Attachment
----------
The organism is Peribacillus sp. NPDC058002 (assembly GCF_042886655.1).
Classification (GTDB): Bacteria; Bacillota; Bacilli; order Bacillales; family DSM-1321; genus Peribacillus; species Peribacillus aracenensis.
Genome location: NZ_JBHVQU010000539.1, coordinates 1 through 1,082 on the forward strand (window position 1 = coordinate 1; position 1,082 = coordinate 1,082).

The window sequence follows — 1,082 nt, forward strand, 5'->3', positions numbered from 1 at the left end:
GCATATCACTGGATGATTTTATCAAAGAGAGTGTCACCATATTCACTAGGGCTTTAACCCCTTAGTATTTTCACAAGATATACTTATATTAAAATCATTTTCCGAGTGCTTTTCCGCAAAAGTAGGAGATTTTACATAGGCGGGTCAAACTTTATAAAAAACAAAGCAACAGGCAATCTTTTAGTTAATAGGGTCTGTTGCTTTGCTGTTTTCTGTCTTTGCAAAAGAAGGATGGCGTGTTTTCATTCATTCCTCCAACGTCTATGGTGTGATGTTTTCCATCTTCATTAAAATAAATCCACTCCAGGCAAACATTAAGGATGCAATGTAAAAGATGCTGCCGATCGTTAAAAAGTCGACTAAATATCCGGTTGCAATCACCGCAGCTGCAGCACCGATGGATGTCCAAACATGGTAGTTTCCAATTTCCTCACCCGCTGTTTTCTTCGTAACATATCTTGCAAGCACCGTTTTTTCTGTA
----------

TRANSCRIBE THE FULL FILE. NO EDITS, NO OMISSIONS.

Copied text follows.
The organism is Peribacillus sp. NPDC058002 (assembly GCF_042886655.1).
Classification (GTDB): Bacteria; Bacillota; Bacilli; order Bacillales; family DSM-1321; genus Peribacillus; species Peribacillus aracenensis.
Genome location: NZ_JBHVQU010000539.1, coordinates 1 through 1,082 on the forward strand (window position 1 = coordinate 1; position 1,082 = coordinate 1,082).

The window sequence follows — 1,082 nt, forward strand, 5'->3', positions numbered from 1 at the left end:
GCATATCACTGGATGATTTTATCAAAGAGAGTGTCACCATATTCACTAGGGCTTTAACCCCTTAGTATTTTCACAAGATATACTTATATTAAAATCATTTTCCGAGTGCTTTTCCGCAAAAGTAGGAGATTTTACATAGGCGGGTCAAACTTTATAAAAAACAAAGCAACAGGCAATCTTTTAGTTAATAGGGTCTGTTGCTTTGCTGTTTTCTGTCTTTGCAAAAGAAGGATGGCGTGTTTTCATTCATTCCTCCAACGTCTATGGTGTGATGTTTTCCATCTTCATTAAAATAAATCCACTCCAGGCAAACATTAAGGATGCAATGTAAAAGATGCTGCCGATCGTTAAAAAGTCGACTAAATATCCGGTTGCAATCACCGCAGCTGCAGCACCGATGGATGTCCAAACATGGTAGTTTCCAATTTCCTCACCCGCTGTTTTCTTCGTAACATATCTTGCAAGCACCGTTTTTTCTGTA